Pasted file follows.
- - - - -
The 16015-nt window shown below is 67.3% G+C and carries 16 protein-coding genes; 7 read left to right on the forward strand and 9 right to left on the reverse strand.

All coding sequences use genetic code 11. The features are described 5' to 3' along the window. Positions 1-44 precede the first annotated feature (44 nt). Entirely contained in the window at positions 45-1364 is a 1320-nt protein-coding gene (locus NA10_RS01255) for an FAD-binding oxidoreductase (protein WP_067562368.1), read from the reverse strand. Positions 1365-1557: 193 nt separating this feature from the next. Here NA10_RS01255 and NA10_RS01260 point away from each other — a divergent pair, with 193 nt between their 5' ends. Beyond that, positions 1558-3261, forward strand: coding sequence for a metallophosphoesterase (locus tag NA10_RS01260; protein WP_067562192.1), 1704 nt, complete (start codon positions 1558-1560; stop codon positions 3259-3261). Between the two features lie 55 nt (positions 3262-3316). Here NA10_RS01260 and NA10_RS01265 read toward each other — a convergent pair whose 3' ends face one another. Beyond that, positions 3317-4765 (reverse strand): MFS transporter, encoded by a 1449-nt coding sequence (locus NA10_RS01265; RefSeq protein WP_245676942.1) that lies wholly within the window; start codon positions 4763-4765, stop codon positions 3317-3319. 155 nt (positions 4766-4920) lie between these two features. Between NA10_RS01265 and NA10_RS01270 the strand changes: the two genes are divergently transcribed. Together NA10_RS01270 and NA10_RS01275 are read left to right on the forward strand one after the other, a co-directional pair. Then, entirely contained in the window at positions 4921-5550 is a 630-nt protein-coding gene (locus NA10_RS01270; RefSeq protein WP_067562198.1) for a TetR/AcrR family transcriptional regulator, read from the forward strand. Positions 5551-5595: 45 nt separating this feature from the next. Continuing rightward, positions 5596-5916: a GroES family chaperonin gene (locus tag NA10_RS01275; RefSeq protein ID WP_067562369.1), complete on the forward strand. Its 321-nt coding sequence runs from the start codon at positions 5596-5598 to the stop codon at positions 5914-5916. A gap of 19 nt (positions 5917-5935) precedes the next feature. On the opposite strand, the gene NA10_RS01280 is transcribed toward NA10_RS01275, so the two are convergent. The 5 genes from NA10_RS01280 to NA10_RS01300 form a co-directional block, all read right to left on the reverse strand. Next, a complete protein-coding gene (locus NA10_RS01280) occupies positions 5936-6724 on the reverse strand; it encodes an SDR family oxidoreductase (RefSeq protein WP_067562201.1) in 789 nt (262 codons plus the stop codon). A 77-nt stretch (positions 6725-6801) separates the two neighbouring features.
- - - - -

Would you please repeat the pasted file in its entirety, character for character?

The 16015-nt window shown below is 67.3% G+C and carries 16 protein-coding genes; 7 read left to right on the forward strand and 9 right to left on the reverse strand.

All coding sequences use genetic code 11. The features are described 5' to 3' along the window. Positions 1-44 precede the first annotated feature (44 nt). Entirely contained in the window at positions 45-1364 is a 1320-nt protein-coding gene (locus NA10_RS01255) for an FAD-binding oxidoreductase (protein WP_067562368.1), read from the reverse strand. Positions 1365-1557: 193 nt separating this feature from the next. Here NA10_RS01255 and NA10_RS01260 point away from each other — a divergent pair, with 193 nt between their 5' ends. Beyond that, positions 1558-3261, forward strand: coding sequence for a metallophosphoesterase (locus tag NA10_RS01260; protein WP_067562192.1), 1704 nt, complete (start codon positions 1558-1560; stop codon positions 3259-3261). Between the two features lie 55 nt (positions 3262-3316). Here NA10_RS01260 and NA10_RS01265 read toward each other — a convergent pair whose 3' ends face one another. Beyond that, positions 3317-4765 (reverse strand): MFS transporter, encoded by a 1449-nt coding sequence (locus NA10_RS01265; RefSeq protein WP_245676942.1) that lies wholly within the window; start codon positions 4763-4765, stop codon positions 3317-3319. 155 nt (positions 4766-4920) lie between these two features. Between NA10_RS01265 and NA10_RS01270 the strand changes: the two genes are divergently transcribed. Together NA10_RS01270 and NA10_RS01275 are read left to right on the forward strand one after the other, a co-directional pair. Then, entirely contained in the window at positions 4921-5550 is a 630-nt protein-coding gene (locus NA10_RS01270; RefSeq protein WP_067562198.1) for a TetR/AcrR family transcriptional regulator, read from the forward strand. Positions 5551-5595: 45 nt separating this feature from the next. Continuing rightward, positions 5596-5916: a GroES family chaperonin gene (locus tag NA10_RS01275; RefSeq protein ID WP_067562369.1), complete on the forward strand. Its 321-nt coding sequence runs from the start codon at positions 5596-5598 to the stop codon at positions 5914-5916. A gap of 19 nt (positions 5917-5935) precedes the next feature. On the opposite strand, the gene NA10_RS01280 is transcribed toward NA10_RS01275, so the two are convergent. The 5 genes from NA10_RS01280 to NA10_RS01300 form a co-directional block, all read right to left on the reverse strand. Next, a complete protein-coding gene (locus NA10_RS01280) occupies positions 5936-6724 on the reverse strand; it encodes an SDR family oxidoreductase (RefSeq protein WP_067562201.1) in 789 nt (262 codons plus the stop codon). A 77-nt stretch (positions 6725-6801) separates the two neighbouring features.